"What we've learned as we analyze the situation is that we need to touch base with folks so they know we're out there covering the news of the moment," Kaplan said. "Sometimes the news of the moment will take up the whole hour of 'NewsStand,' and sometimes the news of the moment will only take up the first couple of minutes."

The network's flagship news hour, "The World Today," will air at 8 p.m. with Wolf Blitzer in Washington, Joie Chen in Atlanta and Jim Moret in Los Angeles.

CNN's daytime lineup will also get an overhaul, with more business news in the morning between 5 and 7 a.m. "MoneyTalks," an hour of business news and reports from Wall Street, will air at 11 a.m. "Street Sweep," airing at 4 p.m., will offer a wrap-up of the day's business news.

Kaplan said beefing up the network's financial coverage mirrors the increased involvement of Americans in the stock market. It's undoubtedly a competitive move as well to keep viewers from defecting to CNBC.

CNN officials also announced that Mary Matalin will take over as the conservative voice on the network's political talk show "Crossfire" (7:30 p.m. weekdays).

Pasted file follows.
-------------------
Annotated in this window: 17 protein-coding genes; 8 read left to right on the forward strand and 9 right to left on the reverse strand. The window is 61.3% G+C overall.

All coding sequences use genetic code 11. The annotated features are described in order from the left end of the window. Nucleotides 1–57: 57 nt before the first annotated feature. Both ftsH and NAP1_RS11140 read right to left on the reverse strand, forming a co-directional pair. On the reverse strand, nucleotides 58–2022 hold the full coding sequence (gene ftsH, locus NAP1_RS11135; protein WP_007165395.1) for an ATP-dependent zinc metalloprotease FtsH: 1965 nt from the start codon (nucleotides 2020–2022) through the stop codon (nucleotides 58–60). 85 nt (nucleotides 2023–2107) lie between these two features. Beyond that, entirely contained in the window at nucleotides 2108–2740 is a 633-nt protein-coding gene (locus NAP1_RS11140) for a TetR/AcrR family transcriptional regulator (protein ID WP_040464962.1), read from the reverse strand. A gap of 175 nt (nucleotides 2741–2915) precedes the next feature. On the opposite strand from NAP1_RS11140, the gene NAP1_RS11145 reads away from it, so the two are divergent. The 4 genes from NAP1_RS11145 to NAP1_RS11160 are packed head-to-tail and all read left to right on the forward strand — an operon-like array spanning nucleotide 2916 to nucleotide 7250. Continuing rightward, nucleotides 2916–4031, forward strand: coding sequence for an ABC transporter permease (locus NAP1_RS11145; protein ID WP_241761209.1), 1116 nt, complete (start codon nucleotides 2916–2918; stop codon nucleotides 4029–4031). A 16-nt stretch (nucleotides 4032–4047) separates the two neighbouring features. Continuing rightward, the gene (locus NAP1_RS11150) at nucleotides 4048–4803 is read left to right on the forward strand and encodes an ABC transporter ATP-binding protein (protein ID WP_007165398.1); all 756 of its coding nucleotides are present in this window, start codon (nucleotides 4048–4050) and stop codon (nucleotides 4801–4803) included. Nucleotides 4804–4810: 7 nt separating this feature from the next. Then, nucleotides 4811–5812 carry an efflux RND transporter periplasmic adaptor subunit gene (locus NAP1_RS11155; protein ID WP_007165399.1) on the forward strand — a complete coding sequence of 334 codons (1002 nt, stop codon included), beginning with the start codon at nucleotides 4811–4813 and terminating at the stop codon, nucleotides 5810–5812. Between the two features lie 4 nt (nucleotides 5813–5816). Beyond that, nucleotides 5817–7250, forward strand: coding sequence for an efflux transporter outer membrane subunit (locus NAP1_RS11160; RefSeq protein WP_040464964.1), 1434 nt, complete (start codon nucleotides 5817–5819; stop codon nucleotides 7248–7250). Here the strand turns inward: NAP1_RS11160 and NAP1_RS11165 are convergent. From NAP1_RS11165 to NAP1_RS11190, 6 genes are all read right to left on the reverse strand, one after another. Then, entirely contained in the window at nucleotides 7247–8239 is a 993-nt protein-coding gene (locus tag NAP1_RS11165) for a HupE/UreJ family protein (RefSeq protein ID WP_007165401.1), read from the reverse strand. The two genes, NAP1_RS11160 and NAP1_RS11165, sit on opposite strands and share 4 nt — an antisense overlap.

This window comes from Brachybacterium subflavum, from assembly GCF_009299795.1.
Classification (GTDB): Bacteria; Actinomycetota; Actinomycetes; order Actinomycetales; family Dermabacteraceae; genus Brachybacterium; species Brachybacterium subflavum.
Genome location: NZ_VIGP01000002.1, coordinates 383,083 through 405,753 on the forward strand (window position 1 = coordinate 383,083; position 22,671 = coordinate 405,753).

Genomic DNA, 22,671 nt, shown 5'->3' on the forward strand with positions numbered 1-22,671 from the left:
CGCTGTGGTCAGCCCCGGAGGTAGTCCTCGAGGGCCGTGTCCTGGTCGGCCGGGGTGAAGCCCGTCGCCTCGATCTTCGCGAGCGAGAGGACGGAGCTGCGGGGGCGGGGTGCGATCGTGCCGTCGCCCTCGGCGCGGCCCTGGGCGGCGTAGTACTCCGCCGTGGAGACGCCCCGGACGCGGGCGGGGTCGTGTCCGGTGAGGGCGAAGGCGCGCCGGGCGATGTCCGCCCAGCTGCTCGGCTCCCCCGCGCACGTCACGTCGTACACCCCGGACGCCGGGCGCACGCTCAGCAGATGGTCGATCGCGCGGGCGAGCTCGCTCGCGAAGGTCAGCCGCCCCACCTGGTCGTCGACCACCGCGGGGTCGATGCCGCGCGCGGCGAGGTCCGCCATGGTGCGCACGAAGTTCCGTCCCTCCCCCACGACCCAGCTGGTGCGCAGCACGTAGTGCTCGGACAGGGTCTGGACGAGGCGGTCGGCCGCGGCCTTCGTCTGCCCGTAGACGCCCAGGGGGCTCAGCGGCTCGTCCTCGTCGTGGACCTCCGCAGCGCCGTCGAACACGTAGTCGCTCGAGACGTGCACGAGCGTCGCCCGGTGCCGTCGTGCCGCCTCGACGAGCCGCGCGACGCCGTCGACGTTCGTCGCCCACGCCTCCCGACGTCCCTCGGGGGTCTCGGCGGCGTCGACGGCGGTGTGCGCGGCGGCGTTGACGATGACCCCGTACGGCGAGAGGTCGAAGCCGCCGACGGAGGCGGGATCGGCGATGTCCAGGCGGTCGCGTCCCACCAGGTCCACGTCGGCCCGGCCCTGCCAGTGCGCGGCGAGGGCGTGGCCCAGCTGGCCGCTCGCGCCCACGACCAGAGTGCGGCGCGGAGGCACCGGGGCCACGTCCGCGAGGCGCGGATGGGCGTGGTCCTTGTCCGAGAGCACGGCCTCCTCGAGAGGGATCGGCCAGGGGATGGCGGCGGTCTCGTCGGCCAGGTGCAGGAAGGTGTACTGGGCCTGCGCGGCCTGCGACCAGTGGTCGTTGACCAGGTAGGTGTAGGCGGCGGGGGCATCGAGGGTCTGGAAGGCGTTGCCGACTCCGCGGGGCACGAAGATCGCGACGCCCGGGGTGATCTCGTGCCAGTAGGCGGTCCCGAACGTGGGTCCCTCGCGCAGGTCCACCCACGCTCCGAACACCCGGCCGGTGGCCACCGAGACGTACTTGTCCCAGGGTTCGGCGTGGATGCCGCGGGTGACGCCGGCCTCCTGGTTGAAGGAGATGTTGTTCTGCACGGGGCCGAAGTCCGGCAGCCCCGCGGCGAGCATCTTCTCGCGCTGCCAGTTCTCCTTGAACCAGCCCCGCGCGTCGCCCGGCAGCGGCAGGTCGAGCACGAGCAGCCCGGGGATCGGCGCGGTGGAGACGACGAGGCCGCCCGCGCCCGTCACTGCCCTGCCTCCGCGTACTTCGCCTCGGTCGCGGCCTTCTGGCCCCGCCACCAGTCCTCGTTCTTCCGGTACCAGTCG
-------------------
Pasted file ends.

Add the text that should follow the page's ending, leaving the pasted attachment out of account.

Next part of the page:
MORE TOONS: Cartoon Network will launch a spin-off network aimed at adults, specifically aging Baby Boomers. Boomerang will target adults older than 30 with cartoons from the Hanna-Barbera library, including Yogi Bear, Huckleberry Hound and Quick Draw McGraw.

The network will launch April 1, 2000, and may eventually feature original programming. Rather than new cartoons, original programs are more likely to be about the history of animation, according to Cartoon Network president Betty Cohen.



REMAKE NIGHTMARE: TBS announced plans to remake "High Noon," the 1952 classic Western starring Gary Cooper. But not every member of the Turner family of stations thinks it's a wise move.

"What they're basically doing is cashing in on the title to try to get an audience," said Robert Osborne, on-air host of Turner Classic Movies. "Who can compete with Gary Cooper in that part? I always wish they'd go and remake those awful movies that were based on great books that did a terrible version the first time. But since we have Turner Classic Movies and you can see great films like 'High Noon,' there's no point in doing it."

Turner publicists just looked at one another nervously.



NEW TALKER: With John Henson leaving to develop a program for ABC, comedian Hal Sparks took over "Talk Soup" on E! earlier this month. Sparks -- yes that's his real name -- has a four-year contract with "Talk Soup."

"I've been on the job two weeks and everybody's already going, 'It's such a great stepping stone,' and I'm like, please, let me do the work before I move onto bigger and better things," Sparks said. "This is the bigger and better as far as I'm concerned."

Sparks, 27, said his "Talk Soup" will differ from Henson's version in the style of comedy.